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Thousands of people crowded an Alabama bridge on Sunday, many jammed shoulder to shoulder, many unable to move, to commemorate a bloody confrontation 50 years ago between police and peaceful protesters that helped bring about the 1965 Voting Rights Act.
A day after President Barack Obama had walked atop the Edmund Pettus Bridge, police said tens of thousands of people had joined the crush on and around the small bridge. Many came from around the country for several events commemorating the landmark moment.
William Baldwin, 69, of Montgomery, brought his two grandsons, ages 11 and 15, to the bridge Sunday so they could grasp the importance of the historic march he took part in a half century earlier.
"They're going to take this struggle on and we have to understand the price that was paid for them to have what they have now," Baldwin said. "It wasn't granted to them, it was earned by blood, sweat and tears."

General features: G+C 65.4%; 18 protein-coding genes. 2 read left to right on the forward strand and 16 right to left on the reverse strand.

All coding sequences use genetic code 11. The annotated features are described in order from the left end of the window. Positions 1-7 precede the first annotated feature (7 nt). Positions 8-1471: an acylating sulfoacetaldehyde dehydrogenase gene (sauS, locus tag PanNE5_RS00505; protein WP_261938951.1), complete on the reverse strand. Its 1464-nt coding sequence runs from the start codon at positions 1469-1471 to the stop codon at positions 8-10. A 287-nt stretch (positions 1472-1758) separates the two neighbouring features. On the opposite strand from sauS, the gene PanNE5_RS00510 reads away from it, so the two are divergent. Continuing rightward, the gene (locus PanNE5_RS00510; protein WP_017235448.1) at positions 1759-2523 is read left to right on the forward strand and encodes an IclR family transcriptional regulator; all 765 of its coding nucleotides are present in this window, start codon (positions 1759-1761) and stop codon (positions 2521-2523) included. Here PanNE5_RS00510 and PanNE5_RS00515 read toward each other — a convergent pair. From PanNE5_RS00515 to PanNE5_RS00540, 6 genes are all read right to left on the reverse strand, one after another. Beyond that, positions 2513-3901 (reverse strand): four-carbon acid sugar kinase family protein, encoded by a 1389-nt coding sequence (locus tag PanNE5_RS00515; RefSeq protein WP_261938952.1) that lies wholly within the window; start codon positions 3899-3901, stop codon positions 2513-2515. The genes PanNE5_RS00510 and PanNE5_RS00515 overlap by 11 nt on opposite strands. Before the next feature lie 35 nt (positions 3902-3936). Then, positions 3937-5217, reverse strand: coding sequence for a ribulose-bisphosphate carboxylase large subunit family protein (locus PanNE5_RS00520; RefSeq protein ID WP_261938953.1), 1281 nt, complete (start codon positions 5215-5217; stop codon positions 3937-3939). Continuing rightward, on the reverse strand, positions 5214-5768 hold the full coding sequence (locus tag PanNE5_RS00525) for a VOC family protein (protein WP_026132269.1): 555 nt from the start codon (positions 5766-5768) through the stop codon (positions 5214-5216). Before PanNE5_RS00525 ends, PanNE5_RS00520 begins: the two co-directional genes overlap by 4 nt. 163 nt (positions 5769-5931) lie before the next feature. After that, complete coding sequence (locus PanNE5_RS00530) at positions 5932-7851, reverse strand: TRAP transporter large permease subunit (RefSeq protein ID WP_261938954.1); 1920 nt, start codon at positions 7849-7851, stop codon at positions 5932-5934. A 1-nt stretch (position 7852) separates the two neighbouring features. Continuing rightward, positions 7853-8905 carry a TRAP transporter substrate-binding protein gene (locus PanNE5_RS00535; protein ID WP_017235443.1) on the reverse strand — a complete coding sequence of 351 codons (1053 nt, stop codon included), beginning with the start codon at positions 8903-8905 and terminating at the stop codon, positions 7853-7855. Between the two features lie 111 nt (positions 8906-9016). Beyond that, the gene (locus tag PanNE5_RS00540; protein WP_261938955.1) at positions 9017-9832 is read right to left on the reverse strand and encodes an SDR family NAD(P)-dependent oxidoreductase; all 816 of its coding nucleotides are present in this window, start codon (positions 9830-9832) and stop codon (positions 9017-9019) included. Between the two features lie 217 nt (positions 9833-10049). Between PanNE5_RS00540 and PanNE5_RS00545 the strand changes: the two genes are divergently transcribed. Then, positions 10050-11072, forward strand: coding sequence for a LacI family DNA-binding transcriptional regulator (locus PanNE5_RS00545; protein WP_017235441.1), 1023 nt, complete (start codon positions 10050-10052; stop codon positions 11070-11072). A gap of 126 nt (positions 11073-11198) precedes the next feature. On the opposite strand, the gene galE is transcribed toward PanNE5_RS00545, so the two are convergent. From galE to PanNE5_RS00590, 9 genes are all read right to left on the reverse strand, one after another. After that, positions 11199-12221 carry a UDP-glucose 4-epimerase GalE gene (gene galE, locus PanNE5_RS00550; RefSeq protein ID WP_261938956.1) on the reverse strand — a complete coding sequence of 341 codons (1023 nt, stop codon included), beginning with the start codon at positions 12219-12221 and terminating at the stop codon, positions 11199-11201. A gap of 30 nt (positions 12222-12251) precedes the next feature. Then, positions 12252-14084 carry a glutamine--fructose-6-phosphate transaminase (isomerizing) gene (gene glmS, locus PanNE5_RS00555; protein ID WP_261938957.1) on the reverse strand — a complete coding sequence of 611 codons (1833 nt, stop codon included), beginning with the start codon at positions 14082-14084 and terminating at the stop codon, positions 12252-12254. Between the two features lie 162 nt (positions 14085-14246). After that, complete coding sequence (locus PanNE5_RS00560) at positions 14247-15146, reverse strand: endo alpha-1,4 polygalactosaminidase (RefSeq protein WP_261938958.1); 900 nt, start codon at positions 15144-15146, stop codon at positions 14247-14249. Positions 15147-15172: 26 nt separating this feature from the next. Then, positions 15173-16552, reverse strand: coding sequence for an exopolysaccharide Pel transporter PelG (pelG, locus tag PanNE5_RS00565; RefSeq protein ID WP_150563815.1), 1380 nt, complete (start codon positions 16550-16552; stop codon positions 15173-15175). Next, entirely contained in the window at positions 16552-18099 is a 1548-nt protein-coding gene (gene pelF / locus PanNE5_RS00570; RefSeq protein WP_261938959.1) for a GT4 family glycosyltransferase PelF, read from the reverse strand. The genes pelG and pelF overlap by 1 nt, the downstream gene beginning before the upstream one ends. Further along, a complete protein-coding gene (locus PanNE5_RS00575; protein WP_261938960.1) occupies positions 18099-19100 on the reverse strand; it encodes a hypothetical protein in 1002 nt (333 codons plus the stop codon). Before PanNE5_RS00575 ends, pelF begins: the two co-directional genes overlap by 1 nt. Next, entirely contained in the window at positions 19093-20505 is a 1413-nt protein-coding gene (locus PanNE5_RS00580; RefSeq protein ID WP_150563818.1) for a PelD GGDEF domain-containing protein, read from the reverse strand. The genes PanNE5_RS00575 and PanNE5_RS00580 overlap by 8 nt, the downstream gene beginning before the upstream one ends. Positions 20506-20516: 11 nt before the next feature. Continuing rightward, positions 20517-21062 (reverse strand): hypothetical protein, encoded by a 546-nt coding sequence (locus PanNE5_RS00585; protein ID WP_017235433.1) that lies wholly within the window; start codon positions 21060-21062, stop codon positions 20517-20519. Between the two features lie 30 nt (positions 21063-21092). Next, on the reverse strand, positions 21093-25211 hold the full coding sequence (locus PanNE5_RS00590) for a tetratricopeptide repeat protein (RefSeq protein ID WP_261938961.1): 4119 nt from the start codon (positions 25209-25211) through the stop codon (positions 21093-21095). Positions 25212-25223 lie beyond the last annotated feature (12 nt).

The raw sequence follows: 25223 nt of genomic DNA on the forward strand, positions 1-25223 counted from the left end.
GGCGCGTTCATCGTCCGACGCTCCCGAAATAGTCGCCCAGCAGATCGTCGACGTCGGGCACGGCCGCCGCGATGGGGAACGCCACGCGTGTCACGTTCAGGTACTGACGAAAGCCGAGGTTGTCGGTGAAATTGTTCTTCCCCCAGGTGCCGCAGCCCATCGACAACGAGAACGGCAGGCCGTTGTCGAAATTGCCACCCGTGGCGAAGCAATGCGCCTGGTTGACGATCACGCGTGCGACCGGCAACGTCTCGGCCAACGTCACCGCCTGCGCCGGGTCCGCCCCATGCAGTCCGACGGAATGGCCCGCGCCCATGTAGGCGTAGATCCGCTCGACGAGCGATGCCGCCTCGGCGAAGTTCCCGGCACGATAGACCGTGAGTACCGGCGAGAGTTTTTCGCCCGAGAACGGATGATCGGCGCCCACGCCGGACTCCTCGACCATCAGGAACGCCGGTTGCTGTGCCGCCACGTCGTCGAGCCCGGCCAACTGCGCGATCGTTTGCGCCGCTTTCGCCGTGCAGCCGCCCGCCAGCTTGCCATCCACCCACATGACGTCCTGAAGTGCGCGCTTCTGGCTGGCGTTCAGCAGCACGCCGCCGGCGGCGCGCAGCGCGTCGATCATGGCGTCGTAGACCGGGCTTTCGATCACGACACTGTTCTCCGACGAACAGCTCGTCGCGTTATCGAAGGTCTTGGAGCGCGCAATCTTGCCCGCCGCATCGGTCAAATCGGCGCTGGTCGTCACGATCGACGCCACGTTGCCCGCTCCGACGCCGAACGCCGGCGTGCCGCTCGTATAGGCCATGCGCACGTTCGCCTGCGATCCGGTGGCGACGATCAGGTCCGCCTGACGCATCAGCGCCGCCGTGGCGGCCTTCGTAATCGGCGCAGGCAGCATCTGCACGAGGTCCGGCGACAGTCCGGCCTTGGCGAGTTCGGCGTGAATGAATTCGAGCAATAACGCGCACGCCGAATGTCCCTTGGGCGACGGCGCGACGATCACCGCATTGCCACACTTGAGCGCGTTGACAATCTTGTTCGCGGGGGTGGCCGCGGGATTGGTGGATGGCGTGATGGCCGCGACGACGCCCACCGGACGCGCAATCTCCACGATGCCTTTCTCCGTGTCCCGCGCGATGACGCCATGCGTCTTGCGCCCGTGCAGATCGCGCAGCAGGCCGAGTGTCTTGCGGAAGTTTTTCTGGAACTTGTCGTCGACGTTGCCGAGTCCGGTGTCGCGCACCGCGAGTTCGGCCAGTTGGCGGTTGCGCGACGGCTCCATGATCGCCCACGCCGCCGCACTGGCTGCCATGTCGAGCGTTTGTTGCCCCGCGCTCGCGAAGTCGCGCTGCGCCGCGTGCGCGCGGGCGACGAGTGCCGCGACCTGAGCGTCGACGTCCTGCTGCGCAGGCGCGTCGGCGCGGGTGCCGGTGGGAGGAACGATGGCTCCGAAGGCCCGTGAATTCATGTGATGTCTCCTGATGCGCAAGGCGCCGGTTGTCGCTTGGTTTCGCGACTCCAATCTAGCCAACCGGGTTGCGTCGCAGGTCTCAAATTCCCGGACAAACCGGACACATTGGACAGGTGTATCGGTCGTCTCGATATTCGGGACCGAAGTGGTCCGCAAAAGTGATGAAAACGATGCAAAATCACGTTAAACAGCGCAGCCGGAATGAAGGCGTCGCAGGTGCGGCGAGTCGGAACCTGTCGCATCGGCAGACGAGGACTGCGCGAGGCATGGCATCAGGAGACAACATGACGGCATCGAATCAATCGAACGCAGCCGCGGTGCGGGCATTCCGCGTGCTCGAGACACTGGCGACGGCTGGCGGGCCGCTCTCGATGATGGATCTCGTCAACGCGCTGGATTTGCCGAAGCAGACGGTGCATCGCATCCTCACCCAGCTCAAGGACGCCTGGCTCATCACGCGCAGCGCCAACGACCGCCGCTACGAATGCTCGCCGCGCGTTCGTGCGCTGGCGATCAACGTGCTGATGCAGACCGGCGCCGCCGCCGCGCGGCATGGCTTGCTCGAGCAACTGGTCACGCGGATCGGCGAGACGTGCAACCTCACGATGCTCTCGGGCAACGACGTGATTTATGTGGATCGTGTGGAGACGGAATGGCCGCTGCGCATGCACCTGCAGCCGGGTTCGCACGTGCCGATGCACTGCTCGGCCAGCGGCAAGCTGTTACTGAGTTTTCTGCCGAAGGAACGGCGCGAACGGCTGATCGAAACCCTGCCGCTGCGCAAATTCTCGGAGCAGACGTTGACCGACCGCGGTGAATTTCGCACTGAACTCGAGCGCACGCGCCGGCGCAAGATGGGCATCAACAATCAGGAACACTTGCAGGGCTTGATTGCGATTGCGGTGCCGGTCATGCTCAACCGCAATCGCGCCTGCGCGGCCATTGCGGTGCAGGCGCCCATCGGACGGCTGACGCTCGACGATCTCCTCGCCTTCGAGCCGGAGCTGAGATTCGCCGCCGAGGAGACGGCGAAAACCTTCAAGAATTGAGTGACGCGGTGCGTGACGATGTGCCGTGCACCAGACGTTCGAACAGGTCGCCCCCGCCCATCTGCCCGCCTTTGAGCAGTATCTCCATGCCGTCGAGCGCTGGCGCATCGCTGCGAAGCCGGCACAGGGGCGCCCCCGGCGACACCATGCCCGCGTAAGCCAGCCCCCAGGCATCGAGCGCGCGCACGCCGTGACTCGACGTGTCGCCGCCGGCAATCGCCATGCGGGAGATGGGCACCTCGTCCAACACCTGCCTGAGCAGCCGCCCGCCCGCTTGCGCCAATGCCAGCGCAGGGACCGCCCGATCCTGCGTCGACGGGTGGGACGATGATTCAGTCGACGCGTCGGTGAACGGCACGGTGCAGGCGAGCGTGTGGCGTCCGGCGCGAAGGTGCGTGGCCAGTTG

Some sang hymns and others held signs, such as "Black lives matter, all lives matter."
On March 7, 1965, police beat and tear-gassed marchers at the foot of the bridge in Selma in a spasm of violence that shocked the nation. The attack help build momentum for passage of the Voting Rights Act later that year.
On Saturday, Obama joined civil rights leaders and others at the bridge and talked about progress in race relations since the 1960s. He mentioned recent high-profile clashes between citizens and law enforcement on the circumstances leading to fatal police shootings and law enforcement tactics toward minorities.
Groups traveled to Selma from across the nation, including five busloads from Nashville.